Not all wives' tales are horror stories, relatively speaking
Sunday, June 27,
By MARY ANNE ZOLLAR
Times Staff Writer, email@example.com
New brides confront many challenges when they take a husband. Sharing a closet, for example. Maybe keeping house and cooking for two. Picking up his boxers. Dealing with pesky, persistent mildew.
Not the pernicious fungus that clings to a damp shower curtain, but the kind that clings to a son long after he moves out from under his mother's roof.
"MILDEW is an acronym for Mothers-In-Law Do Everything Wrong," Liz Bluper and Renee Plastique write in their new book by the same name. (Their noms de plume are parodies of their real names, to "protect the guilty.") The pair of college friends said they created the MILDEW concept out of necessity when they moved half a continent away from each other.
"It became a code word so that our husbands wouldn't know what we were talking about when on the phone sharing our mother-in-law 'challenges,' " said Bluper, a MILDEW-sufferer for 15 years who now lives in Greenwich, Conn.
Bluper and Plastique, a 13-year MILDEW veteran from Chicago, gleaned a collection of true-life blunders and foibles by meddling mothers-in-law from the Internet. There were so many, they decided they had found substantial fodder for entertaining and empathetic reading.
Sure, everyone has a few bumpy moments when they join a new family. But what is a MILDEW?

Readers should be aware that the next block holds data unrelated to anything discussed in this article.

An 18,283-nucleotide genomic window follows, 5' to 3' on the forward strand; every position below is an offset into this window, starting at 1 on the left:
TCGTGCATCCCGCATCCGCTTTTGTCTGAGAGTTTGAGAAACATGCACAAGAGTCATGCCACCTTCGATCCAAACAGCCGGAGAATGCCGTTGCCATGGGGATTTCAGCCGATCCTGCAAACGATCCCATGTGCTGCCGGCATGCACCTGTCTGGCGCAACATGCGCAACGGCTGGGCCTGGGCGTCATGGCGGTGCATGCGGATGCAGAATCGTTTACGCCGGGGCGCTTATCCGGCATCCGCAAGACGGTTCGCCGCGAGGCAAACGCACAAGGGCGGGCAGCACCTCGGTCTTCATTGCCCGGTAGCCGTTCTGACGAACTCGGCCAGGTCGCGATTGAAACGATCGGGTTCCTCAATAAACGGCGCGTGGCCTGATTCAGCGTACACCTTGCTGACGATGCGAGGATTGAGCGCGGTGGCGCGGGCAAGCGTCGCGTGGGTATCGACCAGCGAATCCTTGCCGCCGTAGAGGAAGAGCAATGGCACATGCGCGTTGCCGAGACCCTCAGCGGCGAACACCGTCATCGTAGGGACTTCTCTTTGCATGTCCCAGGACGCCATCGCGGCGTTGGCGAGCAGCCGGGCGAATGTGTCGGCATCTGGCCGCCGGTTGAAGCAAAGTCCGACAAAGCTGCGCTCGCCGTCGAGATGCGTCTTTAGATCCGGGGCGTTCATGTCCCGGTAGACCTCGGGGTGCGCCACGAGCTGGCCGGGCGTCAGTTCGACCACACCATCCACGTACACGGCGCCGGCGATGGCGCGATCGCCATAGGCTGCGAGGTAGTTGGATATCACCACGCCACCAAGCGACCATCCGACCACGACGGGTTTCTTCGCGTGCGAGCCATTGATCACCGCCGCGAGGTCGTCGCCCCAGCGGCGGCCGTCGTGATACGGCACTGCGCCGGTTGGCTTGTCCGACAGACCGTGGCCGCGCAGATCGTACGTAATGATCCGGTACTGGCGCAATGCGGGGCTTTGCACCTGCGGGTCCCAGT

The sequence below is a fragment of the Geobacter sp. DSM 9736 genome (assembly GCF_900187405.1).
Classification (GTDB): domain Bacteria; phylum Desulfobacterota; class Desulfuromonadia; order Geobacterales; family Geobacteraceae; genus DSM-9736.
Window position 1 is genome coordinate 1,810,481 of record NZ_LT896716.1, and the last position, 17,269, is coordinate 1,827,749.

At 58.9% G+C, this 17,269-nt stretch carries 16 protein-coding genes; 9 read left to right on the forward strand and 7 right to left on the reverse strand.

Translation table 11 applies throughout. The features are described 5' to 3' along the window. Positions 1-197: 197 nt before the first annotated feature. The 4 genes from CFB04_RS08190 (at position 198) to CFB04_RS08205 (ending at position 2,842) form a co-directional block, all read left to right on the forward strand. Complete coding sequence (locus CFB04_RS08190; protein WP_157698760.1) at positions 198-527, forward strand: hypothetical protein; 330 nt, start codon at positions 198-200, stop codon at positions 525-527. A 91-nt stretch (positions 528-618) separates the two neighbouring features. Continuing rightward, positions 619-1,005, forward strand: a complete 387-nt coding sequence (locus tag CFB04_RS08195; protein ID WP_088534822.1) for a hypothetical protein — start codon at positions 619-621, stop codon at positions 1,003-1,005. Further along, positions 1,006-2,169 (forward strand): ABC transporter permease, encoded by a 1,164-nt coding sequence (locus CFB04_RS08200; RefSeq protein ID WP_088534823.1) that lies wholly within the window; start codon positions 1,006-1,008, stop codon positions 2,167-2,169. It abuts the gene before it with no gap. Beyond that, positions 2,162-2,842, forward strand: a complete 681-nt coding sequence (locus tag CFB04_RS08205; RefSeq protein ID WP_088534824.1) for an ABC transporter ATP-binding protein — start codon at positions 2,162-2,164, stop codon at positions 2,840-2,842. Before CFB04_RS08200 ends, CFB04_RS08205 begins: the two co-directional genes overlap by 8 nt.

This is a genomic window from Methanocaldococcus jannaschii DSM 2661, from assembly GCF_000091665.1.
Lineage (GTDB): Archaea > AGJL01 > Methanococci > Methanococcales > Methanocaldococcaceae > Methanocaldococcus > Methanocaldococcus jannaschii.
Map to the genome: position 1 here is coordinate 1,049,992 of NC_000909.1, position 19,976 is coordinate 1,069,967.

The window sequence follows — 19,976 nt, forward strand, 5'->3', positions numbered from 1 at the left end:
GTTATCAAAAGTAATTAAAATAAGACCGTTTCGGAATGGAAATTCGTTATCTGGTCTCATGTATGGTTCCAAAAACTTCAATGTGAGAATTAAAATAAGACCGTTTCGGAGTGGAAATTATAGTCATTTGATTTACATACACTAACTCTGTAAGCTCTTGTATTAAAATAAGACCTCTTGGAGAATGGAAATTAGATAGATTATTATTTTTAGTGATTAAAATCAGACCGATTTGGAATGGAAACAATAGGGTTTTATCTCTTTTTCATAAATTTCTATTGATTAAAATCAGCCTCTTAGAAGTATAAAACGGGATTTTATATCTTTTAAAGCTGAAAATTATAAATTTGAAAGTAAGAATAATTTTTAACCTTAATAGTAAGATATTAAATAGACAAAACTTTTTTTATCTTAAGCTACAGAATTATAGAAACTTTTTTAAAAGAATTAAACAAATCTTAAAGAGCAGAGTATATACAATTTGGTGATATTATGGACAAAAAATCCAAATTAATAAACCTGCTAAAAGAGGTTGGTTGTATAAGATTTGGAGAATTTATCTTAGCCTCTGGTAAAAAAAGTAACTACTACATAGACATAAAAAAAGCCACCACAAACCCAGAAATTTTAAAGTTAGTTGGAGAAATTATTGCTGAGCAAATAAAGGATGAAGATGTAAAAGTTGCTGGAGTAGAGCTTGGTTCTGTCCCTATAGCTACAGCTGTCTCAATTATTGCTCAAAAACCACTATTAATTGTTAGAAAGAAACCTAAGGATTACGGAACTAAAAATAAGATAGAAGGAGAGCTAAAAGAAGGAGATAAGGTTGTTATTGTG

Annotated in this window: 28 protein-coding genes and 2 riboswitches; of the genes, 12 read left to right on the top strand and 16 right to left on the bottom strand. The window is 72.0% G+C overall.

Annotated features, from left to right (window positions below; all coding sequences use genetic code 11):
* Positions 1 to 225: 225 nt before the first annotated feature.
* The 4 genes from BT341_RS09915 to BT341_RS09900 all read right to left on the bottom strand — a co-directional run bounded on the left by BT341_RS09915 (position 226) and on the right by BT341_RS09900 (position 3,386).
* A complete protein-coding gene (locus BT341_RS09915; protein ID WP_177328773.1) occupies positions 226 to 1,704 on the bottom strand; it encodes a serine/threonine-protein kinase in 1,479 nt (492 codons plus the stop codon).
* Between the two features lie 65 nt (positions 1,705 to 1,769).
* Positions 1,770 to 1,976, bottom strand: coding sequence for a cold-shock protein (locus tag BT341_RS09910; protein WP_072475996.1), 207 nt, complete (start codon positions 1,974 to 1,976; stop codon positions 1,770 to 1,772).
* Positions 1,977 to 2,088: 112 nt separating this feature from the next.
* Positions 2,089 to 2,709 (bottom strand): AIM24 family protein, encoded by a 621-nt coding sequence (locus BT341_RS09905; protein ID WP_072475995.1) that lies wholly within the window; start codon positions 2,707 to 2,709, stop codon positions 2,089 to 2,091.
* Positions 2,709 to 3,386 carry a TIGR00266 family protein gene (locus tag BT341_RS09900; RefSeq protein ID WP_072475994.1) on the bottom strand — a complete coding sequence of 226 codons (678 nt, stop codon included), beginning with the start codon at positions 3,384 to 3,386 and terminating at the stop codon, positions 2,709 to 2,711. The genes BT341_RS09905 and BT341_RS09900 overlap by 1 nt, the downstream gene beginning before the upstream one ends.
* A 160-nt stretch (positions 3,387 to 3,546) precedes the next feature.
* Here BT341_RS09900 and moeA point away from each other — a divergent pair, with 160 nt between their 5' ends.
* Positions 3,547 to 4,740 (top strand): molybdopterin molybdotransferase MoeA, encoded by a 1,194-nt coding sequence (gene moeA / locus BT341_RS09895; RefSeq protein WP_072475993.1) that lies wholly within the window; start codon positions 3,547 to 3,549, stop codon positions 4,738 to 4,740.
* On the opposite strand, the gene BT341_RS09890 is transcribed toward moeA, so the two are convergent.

"The mother-in-law on 'Everybody Loves Raymond' is the perfect example of a pop culture MILDEW," Bluper said. Indeed, Marie Romano visits her son's house several times a day, lasagna in hand, to tut-tut about her daughter-in-law's housekeeping, child-rearing and husband's underfed frame.
Similarly, the book includes some shining MILDEW moments. Alanna's MILDEW plastered her fridge with contact paper. Heidi's MILDEW rearranged all the furniture in her house while she was on vacation.
Gift-giving is a particularly volatile arena. One woman gave her daughter-in-law a Thigh Master as a Christmas present. Veronica received a bag of 17 kinds of air fresheners from her MILDEW. Then there are the gifts of weight scales, frumpy peignoirs, a photo of MILDEW's dog in a baby's picture frame (a baby shower gift) and a full-length rabbit coat for the PETA member.
Malicious? Who knows. One thing's for sure, MILDEW "knows no social, political, economic or geographic boundaries," Bluper said.
In fact, there's MILDEW right here in Huntsville.
For example, one mother-in-law's concern for her unborn grandchild drove her to throw out every pair of her daughter-in-law's shoes while she was at the hospital giving birth.
"She said, 'Those shoes aren't safe for you to be carrying my grandson around on,' " lamented Ivy Green. (Name also changed to protect the guilty.)
"I had to go shopping for a new pair, wearing house slippers," Green said.
Is there any way to get rid of MILDEW legally? Psychologist Tom Sandy of Summit Psychotherapy in Huntsville believes there is, once the source of the problem is identified.